Saturday, July 20, 2013

Homework #9--sites/conference review!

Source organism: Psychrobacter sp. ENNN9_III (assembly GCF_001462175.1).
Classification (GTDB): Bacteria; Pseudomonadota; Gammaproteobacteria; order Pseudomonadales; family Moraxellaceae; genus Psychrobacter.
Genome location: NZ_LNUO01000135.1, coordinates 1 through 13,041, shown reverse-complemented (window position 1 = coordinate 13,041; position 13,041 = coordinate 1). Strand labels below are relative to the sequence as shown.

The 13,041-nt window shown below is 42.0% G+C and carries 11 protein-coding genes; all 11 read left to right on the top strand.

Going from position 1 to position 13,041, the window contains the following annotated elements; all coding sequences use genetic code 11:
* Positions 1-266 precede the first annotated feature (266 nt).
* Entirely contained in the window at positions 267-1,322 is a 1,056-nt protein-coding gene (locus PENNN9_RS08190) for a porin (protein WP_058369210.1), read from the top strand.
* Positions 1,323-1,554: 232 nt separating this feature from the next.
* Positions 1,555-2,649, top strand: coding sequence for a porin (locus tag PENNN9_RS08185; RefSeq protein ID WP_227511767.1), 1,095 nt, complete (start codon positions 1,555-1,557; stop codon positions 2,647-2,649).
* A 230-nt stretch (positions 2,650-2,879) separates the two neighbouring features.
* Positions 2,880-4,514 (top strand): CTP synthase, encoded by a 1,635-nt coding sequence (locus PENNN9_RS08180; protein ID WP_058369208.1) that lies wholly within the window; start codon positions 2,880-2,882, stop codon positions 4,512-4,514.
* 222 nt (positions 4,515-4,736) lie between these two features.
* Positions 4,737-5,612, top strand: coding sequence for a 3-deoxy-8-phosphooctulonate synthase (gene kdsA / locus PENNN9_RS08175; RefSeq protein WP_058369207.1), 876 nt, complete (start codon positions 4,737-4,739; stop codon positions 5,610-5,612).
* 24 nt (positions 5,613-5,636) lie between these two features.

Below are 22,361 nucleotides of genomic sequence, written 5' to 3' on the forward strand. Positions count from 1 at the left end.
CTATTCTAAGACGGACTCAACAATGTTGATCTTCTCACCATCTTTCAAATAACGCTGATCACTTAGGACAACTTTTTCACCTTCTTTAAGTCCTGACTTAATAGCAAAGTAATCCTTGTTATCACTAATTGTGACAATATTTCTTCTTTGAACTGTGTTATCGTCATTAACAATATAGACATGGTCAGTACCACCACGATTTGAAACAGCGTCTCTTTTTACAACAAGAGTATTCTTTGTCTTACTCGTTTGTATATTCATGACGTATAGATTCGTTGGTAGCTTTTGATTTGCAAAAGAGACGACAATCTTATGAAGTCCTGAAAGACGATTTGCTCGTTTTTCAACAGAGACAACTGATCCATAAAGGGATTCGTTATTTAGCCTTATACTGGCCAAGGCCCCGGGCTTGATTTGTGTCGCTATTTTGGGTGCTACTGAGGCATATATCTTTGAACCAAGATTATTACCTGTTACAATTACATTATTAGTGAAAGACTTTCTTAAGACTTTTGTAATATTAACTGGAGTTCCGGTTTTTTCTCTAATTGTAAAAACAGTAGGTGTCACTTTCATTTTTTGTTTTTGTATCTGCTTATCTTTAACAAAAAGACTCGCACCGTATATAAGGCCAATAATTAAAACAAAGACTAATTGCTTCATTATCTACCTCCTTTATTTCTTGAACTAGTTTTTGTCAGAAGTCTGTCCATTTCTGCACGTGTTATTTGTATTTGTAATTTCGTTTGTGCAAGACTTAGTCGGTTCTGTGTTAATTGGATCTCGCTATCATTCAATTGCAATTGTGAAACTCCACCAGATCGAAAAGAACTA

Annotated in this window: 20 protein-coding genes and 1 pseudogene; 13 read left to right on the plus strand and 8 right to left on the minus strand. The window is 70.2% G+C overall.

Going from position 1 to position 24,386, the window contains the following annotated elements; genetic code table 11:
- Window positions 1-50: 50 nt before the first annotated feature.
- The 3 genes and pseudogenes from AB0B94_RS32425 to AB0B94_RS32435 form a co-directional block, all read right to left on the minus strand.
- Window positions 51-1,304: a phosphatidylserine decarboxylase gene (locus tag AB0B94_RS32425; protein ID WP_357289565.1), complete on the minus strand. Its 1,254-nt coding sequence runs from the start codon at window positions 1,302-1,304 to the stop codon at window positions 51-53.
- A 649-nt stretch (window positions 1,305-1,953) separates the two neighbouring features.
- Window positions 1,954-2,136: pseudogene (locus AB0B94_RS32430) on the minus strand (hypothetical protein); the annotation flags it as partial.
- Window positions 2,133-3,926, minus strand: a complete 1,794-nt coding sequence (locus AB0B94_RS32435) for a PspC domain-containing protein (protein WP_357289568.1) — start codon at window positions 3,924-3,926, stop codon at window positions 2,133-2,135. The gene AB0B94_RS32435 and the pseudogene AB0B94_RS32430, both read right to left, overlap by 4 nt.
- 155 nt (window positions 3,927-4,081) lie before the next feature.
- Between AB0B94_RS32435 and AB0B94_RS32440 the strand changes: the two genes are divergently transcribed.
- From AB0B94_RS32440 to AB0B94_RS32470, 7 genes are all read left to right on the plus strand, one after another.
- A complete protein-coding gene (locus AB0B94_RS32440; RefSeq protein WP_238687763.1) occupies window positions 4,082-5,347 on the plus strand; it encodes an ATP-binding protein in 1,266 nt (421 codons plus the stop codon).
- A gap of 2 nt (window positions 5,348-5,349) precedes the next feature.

This past week, the class broke away from Villa Mariana and ESPM to visit two of Sao Paulo State's renewable plants, in addition to a Solar Expo and Bosch's Flex-Fuel engine manufacturing facility. We began tuesday morning with a trip to the CPFL Tanquinho Plant, which recently went "live" in 2012.  Located in the rural area of Campinas, the plant is estimated to produce 1.6GWh/year.  The facility uses two types of panels: monocrystalline and and polycrystalline silicon. I noticed many of the monocrystalline panels were fixed and face north-east, whereas the polycrystalline varied: some were fixed facing north, while others rotated on an east-west axis, which I found was cool. The polycrystalline panels have a efficiency peak of 14-15%, which is higher than the monocrystalline panels, yet more heat-sensitive, pre-disposing the polycristalline panels to efficiency depreciation during hot days.  That same day we visited the site where Bosch makes flex-fuel engines. We explored the facilities with technology built to develop and test flex-fuel engines for various brands of automobiles. Bosch engineers take regular gas-engines, and convert them into flex-fuel engines by developing idiosyncratic software systems and engine technology. Pretty tedious from the anthropologist's perspective.  What I found interesting during the lecture/meeting was the manufacturing forecast: Flex-fuels are predicted to peak in 10 or so years (2020-2025), before dropping back down to current levels as gas-engine vehicles develop better and better mileage systems.  Wednesday we attended a solar expo conference.  We wandered around in groups, exploring the different technologies being established by researchers/developers worldwide.  I saw an array of mono/poly-crystalline panels, fixed panels, flexible panels, batteries, solar windows, solar backpacks, solar grills, solar tents, and even technology built for testing/analyzing the performance of solar panels.  The level of modernization was stimulating, definitely got a nice buzz from it, and from the free drinks too! Finally, thursday we visited the Henry Bordon hydroelectric plant, built in 1920's.  The site consists of 16 turbines, that generate electricity using not the Francis Turbine, but the other one--yes the one that relies more on water pressure than water volume, and whose name escapes me. What interested me is that the majority of hydroelectric plants in Brazil abide by the courses of natural riverways, which is quite the accomplishment. Aside from this being the Tanquinho Plant's first year in use, it's evident that all of these technologies play effective roles in Bazil, as the country is seeking to produce more "self-reliant" energy to fuel its growing economy.  For instance, Brazil uses 75% of the ethanol it produces. America doesn't have nearly the renewable portfolio as Brazil, Brazil relies heavily on its hydroelectric and ethanol, for instance, whereas the U.S. is content with its natural gas abundance and petroleum importation. If anything, the U.S. uses renewables on a smaller scale.  Looking at hydroelectric plants, America has the fifth largest in the world--the Grand Coulee--generating roughly 6,800 MW of electricity at full capacity.  Brazil carries world's 4th and 2nd largest dams--Tucurui and Itaipu--generating a capacity 8300 and 1400 MW.  The Belo Monte Dam is in the process of being commissioned, and would be the world's third largest dam.  So in the Hydroelectric sphere, Brazil is huge, and this has its pros and cons. If the U.S. should adopt such an agenda, it should be weary of effecting the riverway's environment (fish migration, waterbed pollution, deforestation, methane release), while paying heed to social problems (resident displacement, access to water, mosquito infestations--which is real--, flooding potential, drought potential, and suffering drinking water quality).  The U.S. does have policies to help protect against such situations, such as the Federal Energy Regulatory Commission, which basically keeps track of safety inspections while monitoring the dams' environmental affects.  However, the extent to which this policy's standards are held should be further investigated. But on the topic of the environment, the solar plant representative MOST expressed the company's concerns regarding environmental impacts; neither Bosch nor the hydro-plant expressed much regard.  And as for the solar expo, I assume environmental stewardship was simply Implied....

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